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U.S. to Send Icebreaker to Salvage Russian and Chinese Ships Trapped in Antarctic

The U.S. has agreed to send an icebreaker to salvage the Akademik Shokalsky, a Russian ship that has been stuck in Antarctic waters since Christmas Eve, and a Chinese vessel that got trapped during an earlier rescue operation.

The U.S. ship, the Polar Star, has been en route to Antarctica since Dec. 3 on a mission to clear a channel to a research station on Ross Island, but it will now be deployed to free the two stricken vessels, U.S. and Australian officials said.

It has been temporarily docked in Sydney and will need about seven days to reach Commonwealth Bay, where the Akademik Shokalsky is stranded, the Australian Maritime Safety Authority, or AMSA, said Sunday.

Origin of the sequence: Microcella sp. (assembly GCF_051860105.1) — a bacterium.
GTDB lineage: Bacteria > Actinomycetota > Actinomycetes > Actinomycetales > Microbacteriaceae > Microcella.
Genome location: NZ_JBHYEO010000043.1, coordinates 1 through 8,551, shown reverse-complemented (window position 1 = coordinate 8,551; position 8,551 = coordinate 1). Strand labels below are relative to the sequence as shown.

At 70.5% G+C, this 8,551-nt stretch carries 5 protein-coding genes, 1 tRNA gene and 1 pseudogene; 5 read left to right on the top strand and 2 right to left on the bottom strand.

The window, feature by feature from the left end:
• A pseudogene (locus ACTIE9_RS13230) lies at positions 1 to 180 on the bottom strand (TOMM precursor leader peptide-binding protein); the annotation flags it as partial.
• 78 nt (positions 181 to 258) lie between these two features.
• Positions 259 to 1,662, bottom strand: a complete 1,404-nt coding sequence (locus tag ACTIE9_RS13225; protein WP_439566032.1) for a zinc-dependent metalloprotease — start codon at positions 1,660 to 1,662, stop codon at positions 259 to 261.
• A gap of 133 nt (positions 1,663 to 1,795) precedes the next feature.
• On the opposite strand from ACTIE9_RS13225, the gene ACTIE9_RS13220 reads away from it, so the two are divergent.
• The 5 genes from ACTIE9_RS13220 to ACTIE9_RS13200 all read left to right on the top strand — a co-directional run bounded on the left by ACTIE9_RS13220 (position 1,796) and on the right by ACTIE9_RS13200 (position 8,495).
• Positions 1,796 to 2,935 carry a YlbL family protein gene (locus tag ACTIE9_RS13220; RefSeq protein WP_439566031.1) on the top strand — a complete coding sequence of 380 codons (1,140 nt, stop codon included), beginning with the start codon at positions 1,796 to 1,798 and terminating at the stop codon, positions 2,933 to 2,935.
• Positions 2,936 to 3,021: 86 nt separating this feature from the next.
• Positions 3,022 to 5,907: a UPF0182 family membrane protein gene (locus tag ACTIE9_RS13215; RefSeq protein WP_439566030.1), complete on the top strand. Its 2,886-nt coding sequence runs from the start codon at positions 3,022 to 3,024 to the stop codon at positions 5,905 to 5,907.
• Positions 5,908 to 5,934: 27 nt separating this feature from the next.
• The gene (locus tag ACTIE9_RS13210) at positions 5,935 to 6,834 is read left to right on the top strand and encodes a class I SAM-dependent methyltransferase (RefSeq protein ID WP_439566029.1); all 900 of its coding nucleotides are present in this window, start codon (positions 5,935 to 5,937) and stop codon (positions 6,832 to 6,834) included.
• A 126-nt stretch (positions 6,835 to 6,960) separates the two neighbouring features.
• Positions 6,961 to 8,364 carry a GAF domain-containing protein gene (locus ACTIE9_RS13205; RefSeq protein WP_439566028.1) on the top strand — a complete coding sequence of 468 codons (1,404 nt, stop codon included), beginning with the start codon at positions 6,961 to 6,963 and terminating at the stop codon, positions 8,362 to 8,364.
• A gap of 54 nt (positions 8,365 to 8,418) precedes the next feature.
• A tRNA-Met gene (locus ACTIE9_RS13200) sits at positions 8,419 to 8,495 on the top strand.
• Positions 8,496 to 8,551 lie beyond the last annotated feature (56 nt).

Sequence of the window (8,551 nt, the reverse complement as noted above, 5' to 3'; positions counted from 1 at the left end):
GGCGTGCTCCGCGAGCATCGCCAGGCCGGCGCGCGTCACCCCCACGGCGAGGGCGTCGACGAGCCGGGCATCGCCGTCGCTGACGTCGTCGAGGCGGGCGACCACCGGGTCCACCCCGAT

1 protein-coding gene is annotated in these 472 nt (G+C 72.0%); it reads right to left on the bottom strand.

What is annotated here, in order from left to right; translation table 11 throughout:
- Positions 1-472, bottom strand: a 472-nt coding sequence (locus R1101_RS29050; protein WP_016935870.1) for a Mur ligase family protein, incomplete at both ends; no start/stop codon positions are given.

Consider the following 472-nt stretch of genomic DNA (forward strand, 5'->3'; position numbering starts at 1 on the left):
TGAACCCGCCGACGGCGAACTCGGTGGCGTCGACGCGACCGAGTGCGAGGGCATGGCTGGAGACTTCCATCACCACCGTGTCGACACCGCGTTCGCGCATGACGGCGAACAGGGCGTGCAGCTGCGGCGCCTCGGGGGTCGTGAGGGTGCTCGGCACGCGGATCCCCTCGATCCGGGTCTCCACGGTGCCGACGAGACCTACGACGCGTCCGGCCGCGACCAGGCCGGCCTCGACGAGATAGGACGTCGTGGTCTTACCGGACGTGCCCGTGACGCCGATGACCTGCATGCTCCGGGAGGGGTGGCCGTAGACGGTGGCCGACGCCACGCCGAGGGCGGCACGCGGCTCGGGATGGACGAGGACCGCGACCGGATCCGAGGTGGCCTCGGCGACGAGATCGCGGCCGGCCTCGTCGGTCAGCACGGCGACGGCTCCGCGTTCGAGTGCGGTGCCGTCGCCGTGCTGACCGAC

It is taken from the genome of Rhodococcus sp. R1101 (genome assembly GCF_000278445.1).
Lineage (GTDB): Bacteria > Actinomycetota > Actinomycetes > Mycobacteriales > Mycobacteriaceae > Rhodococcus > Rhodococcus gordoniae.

The U.S. Coast Guard received rescue requests from the AMSA and the Russian and Chinese governments.

In a successful rescue operation that lasted several hours on Thursday, all 52 passengers — comprising scientists, tourists and journalists — were airlifted from the Akademik Shokalsky onto an Australian ship.

But the next day, the Chinese icebreaker that assisted in the operation, the Xue Long, sent a distress signal saying that it had also become trapped.

The Polar Star can break through ice 1.8 meters thick while traveling at three knots, but is capable of smashing through ice more than 6 meters thick.

The ice surrounding the Akademik Shokalsky is 2 to 3 meters thick, the Federal Meteorological Service said.

U.S. Coast Guard spokeswoman Allyson Conroy said the commander of the Polar Star can cope with the challenges presented by the region, ABC News reported.

The commander "has a lot of experience with ice-breaking, this is not his first gig, he's been doing this for a while," she said.

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